The original title of this blog post was, "Not Too Exciting; Not Too Boring: Grady Wants Your Attention." The piece emerged as the result of a series of conversations with my friend Grady, age 7. With parental permission, and with the understanding that we would seek publication in the Huffington Post, Grady pursued enthusiastically this collaborative writing opportunity.
The comments below are a combination of direct quotes and paraphrases that Grady and I wrote together during our dialogues. We are simultaneously reflecting on our conversations and encouraging people to respond -- in the ways that work best, safely, and realistically, for each of them, and each of us -- in the wake of what is happening in the United States, under its new leadership.
Grady articulates proudly that he has been committed to justice all of his life. He remarked, "We don't know for sure, but because he has written about it on Twitter, and seems proud about it, I am worried that many people are going to die or get very sick because of what our [new] President is likely going to do."
Grady's reflections are situated in his assertiveness and openness as a youth activist. He notes, "I have a cause. My cause is to make things right. I'm separate from the group. When a group agrees on something, I try to think outside of the box, to judge them. I don't want it to just be about scripts. I want to decide on my own if I want to vote for something or someone. For example, I hate racism. I hate racism because some people kill other people just because the people doing the killing are racist. And if someone is disabled or is dealing with disabled stuff, that doesn't mean they should be treated badly or killed by other people. Everyone has the right to live, instead of being killed. People wind up being racist, sexist, and mean to people with disabilities or other people maybe because people lied to them about those people. Maybe their dad or mom was racist or they heard stories that are not true but they believed them and then they became racist."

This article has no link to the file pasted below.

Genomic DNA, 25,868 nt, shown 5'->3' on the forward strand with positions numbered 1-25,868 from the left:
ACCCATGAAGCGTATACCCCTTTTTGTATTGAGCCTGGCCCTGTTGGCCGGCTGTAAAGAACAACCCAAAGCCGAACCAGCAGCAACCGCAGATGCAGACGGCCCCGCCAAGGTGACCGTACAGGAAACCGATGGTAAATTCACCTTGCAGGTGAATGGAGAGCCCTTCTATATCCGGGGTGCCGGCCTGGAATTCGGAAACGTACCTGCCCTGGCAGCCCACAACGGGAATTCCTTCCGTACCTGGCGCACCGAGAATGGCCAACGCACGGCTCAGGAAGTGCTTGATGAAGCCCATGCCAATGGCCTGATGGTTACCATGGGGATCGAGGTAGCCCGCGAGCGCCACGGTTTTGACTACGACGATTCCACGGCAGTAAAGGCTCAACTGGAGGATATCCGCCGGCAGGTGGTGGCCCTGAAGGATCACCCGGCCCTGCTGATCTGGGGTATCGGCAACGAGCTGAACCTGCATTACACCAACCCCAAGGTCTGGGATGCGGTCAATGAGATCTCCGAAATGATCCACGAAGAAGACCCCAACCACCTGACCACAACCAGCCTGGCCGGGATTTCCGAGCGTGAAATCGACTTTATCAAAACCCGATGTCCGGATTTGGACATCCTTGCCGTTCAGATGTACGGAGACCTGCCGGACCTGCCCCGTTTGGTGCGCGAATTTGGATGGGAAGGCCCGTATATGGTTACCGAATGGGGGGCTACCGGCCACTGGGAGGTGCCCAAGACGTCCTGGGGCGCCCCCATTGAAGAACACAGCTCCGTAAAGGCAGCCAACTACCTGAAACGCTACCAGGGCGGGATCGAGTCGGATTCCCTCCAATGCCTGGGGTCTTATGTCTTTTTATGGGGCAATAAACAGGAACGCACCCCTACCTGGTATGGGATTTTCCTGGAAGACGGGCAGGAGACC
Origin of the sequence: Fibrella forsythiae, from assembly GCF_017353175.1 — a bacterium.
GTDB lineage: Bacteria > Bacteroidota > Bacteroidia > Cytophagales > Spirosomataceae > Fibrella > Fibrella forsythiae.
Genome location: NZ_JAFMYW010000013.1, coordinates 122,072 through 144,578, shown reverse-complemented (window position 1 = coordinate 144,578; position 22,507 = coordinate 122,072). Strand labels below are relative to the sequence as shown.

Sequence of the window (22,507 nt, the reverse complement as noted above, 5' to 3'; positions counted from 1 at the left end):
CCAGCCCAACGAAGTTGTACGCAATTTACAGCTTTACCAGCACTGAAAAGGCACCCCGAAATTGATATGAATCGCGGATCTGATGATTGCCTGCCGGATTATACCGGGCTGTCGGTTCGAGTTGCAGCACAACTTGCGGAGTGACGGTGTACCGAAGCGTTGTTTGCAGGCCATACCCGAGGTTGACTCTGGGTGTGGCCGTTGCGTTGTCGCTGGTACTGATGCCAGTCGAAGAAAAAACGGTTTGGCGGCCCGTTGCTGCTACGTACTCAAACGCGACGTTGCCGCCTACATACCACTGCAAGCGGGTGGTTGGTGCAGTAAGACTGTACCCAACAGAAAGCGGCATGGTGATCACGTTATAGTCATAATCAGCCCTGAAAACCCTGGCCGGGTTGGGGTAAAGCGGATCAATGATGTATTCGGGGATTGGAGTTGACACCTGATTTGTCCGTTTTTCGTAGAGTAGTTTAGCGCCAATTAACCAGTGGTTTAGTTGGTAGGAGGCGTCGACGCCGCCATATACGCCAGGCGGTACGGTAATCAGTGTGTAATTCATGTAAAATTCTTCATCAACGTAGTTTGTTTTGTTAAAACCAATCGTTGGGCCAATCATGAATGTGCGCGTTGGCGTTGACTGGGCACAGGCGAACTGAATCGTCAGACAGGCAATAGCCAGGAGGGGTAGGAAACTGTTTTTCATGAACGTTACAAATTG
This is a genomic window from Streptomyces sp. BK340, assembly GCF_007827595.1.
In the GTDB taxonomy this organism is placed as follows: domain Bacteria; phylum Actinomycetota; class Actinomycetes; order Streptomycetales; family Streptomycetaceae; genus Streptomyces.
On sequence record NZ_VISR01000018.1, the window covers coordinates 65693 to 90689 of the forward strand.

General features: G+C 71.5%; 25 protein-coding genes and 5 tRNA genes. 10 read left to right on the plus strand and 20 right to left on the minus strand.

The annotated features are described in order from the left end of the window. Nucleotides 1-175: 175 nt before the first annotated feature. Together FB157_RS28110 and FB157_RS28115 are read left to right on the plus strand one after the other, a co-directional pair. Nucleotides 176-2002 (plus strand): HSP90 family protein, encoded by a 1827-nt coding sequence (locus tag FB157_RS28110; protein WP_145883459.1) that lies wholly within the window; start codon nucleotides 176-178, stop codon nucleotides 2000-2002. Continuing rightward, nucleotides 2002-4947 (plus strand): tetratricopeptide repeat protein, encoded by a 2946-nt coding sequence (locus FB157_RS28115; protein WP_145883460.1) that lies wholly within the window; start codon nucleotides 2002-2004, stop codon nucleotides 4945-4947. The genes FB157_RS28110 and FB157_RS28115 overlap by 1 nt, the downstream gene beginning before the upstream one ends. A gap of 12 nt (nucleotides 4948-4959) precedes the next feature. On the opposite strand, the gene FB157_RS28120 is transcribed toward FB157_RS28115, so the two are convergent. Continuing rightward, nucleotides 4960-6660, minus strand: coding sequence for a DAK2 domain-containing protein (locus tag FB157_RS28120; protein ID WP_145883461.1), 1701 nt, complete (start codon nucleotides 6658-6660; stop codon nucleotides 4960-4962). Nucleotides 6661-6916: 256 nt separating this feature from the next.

Grady and I talked openly about how the current political landscape feels to him, and, particularly, how everyday interactions, understandings, and behaviors affect and are affected by this climate, as experienced by folks who are connected and disconnected from one another. He asserted, "I feel mad inside and at the same time I feel sad for the people who got and will get hurt physically, mentally, and emotionally. And, I am mad because people should stop doing this stuff. It's wrong. I mean like, you should not do this stuff. Things happen for no good reason. People are scared of each other. They have been misguided. And so they don't know what to do. They guess. They may become racist and then they just do stuff. Someone does nothing at all to you. And then you are mean to them. It's scary. They're just folks like you. It's not like people who are different from you are going to turn into zombies or something!"
We discussed what it is like for Grady to realize that adults have created the situation in which we now find ourselves. He said, "I feel like the adults who have elected our new President might have had peer pressure, were traumatized by fear, or didn't fully know or understand what Trump was actually going to do. And, if they did know what he was likely going to do and they voted for him anyway, I'm not sure how to feel about what they did."
Given his family background and belief systems, we knew that it would be important to Grady for us to address what if anything God has and had to do with the current political context, as in the question that I have heard some people ask: "How could God let this happen?" I asked Grady this question, and he responded that it is hard for him to find a word to describe God, or what pronouns to use, so he just refers to God as "God," and sometimes as "she." Grady explained, "God cannot really help, and when she looks at this situation, she is very sad. I think God would want people to stand up to Trump and say, 'this is wrong.' But I cannot fully know if that is what God wants." Grady emphasized his viewpoint that everyone needs to remember "...people are not helpless. God can't fix this. You have to fix this. You can stand up to Trump."
We both value poetry, and agreed that we would conclude our co-authored piece with this quote from Gwendolyn Brooks that we feel speaks to what we wanted to share with everyone: "This is the urgency: Live! And have your blooming in the noise of the whirlwind" (from "The Second Sermon on the Warpland").
Grady and I understand Brooks to be describing a passion to live and thrive inside of and despite a turbulent storm. In revising our piece, it seemed fitting to update the title to indicate explicitly that Grady, a youth activist, is himself "blooming in the noise of the whirlwind."